After getting the idea and grousing, stewing, procrastinating, and all of my other winging it phases, I sent her out the front door of the school once I had adjusted the straps of her backpack laden with swim gear. Immediately I had to share my angst with the first person I saw. Her first response was, “I can drive her there, do you want me to stop her and drive her there?”. I told her that I wanted Katie to continue, I just hoped she would make it there and remember to call me when she arrived. Bless her heart, this woman then offered to follow her and spy on her to make sure all was well! You have heard me say this before, but, people are so good!

We evaluated the areas that I thought would be problematic.

1. turning the correct direction out of the parking lot.

2. pressing the correct “walk” button on the stop light at the busy intersection.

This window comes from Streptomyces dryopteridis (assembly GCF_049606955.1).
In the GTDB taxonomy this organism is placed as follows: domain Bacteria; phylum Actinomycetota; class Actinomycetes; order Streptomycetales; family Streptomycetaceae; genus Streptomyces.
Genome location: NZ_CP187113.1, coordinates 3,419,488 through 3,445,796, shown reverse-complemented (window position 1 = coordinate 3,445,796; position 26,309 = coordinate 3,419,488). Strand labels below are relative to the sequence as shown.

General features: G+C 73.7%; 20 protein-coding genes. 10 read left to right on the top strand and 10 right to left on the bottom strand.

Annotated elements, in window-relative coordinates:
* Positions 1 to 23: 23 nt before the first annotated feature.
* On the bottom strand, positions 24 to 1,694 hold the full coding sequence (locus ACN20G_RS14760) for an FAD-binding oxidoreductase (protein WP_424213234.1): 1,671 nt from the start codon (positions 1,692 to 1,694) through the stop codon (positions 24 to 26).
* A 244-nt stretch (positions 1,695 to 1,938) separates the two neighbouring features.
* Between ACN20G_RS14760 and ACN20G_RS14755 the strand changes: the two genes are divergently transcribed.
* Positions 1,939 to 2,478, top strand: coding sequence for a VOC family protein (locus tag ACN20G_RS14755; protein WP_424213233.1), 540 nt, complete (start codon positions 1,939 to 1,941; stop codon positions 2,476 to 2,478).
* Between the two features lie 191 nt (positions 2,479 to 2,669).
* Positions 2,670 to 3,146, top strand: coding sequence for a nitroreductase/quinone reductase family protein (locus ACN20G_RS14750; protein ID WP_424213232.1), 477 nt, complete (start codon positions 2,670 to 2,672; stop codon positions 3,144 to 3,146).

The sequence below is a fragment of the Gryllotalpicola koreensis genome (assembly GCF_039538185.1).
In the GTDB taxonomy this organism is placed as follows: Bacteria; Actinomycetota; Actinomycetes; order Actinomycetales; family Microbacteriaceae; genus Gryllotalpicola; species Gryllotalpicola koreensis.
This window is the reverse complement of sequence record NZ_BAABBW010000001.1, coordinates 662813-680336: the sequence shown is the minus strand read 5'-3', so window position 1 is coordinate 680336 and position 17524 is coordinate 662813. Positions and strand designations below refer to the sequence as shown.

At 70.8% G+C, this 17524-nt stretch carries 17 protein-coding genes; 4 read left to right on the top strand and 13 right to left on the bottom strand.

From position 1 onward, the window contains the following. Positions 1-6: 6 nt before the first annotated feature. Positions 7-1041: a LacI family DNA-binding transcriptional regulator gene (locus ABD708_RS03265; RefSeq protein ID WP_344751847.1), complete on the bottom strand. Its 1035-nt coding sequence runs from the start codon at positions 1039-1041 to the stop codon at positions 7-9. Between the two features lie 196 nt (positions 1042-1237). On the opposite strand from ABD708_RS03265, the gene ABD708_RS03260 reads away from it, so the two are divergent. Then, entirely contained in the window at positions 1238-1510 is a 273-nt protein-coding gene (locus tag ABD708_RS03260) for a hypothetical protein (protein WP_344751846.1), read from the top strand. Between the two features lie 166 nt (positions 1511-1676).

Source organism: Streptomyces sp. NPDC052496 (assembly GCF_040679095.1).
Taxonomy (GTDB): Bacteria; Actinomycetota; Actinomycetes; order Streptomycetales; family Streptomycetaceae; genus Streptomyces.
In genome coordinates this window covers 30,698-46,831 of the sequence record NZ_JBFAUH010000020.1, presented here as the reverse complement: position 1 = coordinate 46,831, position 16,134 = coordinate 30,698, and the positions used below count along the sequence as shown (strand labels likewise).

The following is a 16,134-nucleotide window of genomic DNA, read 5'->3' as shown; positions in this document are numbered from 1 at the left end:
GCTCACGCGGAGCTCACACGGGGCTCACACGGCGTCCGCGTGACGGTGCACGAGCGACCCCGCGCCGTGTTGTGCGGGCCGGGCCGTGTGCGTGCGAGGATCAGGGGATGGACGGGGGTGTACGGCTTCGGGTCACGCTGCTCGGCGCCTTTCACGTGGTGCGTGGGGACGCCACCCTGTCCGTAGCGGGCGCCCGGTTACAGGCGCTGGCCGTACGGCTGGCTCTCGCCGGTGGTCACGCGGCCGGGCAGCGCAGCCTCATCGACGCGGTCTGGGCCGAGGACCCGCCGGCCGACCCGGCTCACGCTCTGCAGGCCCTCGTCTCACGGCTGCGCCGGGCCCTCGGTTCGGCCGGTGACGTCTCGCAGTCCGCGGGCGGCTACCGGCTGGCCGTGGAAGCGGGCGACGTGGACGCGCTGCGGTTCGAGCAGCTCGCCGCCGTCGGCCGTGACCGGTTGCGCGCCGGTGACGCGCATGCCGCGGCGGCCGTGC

3. after entering the pool building, steering clear of the vending machines! This, of course caused the most consternation, but we agreed, and so did the second person I dragged into my drama, that she would be so focused on her mission of getting there that she would not be tempted by the snickers and sun chips. One can alw

ays daydream, plus I decided….we decided that the experience outweighed the possibility of a vendo-gorge.

I was smugly happy with the adventure when my son phoned; my exceptionally reasonable, rational son cried, “you did what? you sent her walking by herself to Black Hawk College?!” at which point panic started to well from my toes. “Oh my gosh!” I thought, “if he thinks it is a bad idea there must be some aspect I didn’t consider.” Upon further discussion I discovered that he thought I was working at my other school for summer school and that I had sent her on a trek across town! Whew, once again I was happy with the adventure. I expected her journey to take an hour so I was pleasantly surprised and relieved when after 30 minutes she called me to say she had arrived without a hitch. Later in the day she explained that when she pushed the walk button she had to run to cross all of the lanes and still didn’t make it in time